Sailing with Olympians. . . and future Olympians, in Poland

One side effect of being in Poland is that I get to see things from a Polish point of view. This is true in both conversation and in the media. It’s great being outside of the normal American mainstream media with its one-sided perspectives. A realization that hit me the other day was that I am going to be watching the Olympics on television, but from the Polish perspective. It will be really interesting to see, and I’m sure I’ll see more sports besides swimming, gymnastics, and sprinting, such as are normally shown on American television. There might even be some windsurfing coverage, especially since the Polish team has an excellent chance of medaling. For the Games, I’ll be reporting from the Polish perspective, with an American twist. Keep tuned in for sailing updates!

For now, training continues for the Olympic team. After a 2-day break from the Puck training camp, the team is back in action. We’ve changed locations and are now sailing out of a brand-new training facility just outside of Gdansk. I’ve just departed the venue for a regatta in Sopot, but the time I was there I got a good idea of what they are up to. The coach has a few of the good men sailors on the 8.5 women’s sail in order to challenge the top girl, along with the rest of the women’s team. I was surprised at how fast the men were in light air, which just goes to show that good technique can indeed overcome being a heavier sailor. When you take a step back from this scenario, it makes one realize that the limits of this sport can be pushed all the time. How exciting! Anyway, it’s a very, very competitive fleet and they will be training in intensive sessions all week long.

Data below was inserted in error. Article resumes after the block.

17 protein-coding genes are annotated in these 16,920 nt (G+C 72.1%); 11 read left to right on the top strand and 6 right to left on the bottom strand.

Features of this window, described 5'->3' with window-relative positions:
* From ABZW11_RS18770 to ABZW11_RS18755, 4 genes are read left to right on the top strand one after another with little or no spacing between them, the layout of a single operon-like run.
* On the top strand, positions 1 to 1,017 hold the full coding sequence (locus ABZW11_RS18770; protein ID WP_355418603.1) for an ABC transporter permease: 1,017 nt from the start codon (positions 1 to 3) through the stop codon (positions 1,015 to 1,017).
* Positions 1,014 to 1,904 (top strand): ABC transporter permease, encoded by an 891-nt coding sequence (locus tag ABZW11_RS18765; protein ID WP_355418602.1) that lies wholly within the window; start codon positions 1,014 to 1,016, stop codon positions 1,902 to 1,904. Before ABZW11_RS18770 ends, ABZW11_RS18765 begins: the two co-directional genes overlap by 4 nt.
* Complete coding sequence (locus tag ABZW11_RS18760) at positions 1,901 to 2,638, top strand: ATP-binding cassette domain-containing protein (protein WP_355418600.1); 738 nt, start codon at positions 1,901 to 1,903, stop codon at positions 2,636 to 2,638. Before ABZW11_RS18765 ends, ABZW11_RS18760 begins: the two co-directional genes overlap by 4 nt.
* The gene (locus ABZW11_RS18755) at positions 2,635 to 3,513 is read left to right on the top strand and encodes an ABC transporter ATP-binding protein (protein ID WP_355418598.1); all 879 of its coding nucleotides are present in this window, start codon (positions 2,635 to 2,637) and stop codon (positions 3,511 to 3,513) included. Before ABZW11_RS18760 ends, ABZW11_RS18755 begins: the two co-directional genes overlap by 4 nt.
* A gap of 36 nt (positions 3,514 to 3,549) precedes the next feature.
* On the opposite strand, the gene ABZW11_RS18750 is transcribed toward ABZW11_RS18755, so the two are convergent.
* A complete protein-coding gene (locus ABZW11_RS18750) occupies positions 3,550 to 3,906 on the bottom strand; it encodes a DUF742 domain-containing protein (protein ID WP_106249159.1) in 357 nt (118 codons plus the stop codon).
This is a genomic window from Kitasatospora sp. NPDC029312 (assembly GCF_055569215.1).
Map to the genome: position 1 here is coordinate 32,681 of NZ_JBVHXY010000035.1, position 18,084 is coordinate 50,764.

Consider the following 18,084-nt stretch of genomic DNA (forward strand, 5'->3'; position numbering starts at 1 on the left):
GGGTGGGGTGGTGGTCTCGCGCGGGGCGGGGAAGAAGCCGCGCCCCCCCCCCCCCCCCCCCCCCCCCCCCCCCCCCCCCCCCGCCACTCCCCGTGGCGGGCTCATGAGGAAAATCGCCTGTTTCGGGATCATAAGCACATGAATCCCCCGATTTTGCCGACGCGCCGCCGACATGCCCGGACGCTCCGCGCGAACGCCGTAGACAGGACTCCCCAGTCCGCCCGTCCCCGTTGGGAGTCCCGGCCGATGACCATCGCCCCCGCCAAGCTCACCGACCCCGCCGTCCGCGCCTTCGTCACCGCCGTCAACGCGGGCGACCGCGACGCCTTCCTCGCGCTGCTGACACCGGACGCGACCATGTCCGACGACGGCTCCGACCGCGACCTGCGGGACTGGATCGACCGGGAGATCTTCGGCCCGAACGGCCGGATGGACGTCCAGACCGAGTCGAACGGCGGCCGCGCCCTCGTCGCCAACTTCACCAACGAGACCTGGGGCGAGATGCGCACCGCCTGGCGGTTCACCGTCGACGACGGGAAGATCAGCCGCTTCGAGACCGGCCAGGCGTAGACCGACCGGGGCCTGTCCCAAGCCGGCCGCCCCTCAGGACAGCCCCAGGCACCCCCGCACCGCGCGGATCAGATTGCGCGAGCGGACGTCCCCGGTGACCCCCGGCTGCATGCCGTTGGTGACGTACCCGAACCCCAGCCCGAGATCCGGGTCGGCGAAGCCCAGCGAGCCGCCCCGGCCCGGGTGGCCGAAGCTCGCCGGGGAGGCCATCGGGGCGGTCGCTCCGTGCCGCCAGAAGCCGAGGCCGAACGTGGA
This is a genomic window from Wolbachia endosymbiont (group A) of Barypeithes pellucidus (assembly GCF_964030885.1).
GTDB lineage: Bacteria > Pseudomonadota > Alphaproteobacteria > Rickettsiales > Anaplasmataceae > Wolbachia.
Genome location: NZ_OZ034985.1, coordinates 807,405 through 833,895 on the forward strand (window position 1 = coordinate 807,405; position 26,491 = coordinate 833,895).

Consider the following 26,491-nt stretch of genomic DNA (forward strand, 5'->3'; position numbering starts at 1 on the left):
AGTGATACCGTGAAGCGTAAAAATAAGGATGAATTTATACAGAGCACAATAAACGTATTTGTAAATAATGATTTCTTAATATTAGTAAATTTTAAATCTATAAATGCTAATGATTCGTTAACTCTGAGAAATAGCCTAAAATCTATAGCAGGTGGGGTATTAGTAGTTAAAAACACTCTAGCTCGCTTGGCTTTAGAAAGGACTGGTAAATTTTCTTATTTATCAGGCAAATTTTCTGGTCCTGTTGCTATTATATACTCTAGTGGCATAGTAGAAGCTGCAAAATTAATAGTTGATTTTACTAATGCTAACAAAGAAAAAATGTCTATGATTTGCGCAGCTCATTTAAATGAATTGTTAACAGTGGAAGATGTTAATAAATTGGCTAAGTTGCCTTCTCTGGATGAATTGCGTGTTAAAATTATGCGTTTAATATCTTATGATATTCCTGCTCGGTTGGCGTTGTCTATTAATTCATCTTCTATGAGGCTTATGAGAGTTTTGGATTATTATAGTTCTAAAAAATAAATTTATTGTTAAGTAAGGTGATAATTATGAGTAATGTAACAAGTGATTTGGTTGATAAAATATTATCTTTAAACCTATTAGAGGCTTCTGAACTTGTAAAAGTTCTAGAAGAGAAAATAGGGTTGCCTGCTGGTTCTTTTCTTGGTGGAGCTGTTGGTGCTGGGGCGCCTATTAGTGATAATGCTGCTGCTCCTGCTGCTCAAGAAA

I’m doing a regatta in Sopot with all the kids, who are really good in their own right. They aren’t as flawless as the Olympic team, but they are smart and fast and it is challenging to sail against them. In essence, I am getting the training I would have had if I had started racing as a teenager. I am definitely the oldest kid on the racecourse, but that’s where I fit in the best. The conditions have been challenging as is typical for Sopot, with offshore, very shifty wind. Yesterday we had rain squalls come through and wind anywhere from 5-25 knots. Try rigging for that! And today, the wind was really light, shifty, and offshore. Sometimes the shifts were as much as 45 degrees: very challenging! My first race I placed 4th…and my second race, toward the back third of the fleet. The girl who won the first race finished in the rear of the fleet in the second! Playing the shifts correctly is very important, and it’s difficult to know where to go all the time. It is real sailing, and not just planing, and it’s an important skill to develop.

Apart from my own sailing, it is really great to see how fast the kids are progressing too. Even though I’m getting better, so are they, and it is always challenging to sail with them. For a smaller country, Poland has some great athletes, and they are really celebrated here. Ability in sports isn’t taken for granted. I’m lucky to be involved at this level with their windsurfing team.

Sunday, July 13, 2008

Polish Preparation for the Olympic Games

I’m a commuter. I never expected to drive 45 minutes one way to work, nor did I expect to do it in Polish traffic. However, it’s what I’ve been doing every day for the past week in order to train in Puck with the girls on the Polish Olympic team, as they finalize the preparation of their top sailor, Zofia Klepacka, for the Olympic Games. Zofia is one of the top-ranked Olympic-class windsurfer women in the world, and has a very good chance of medaling in Qingdao.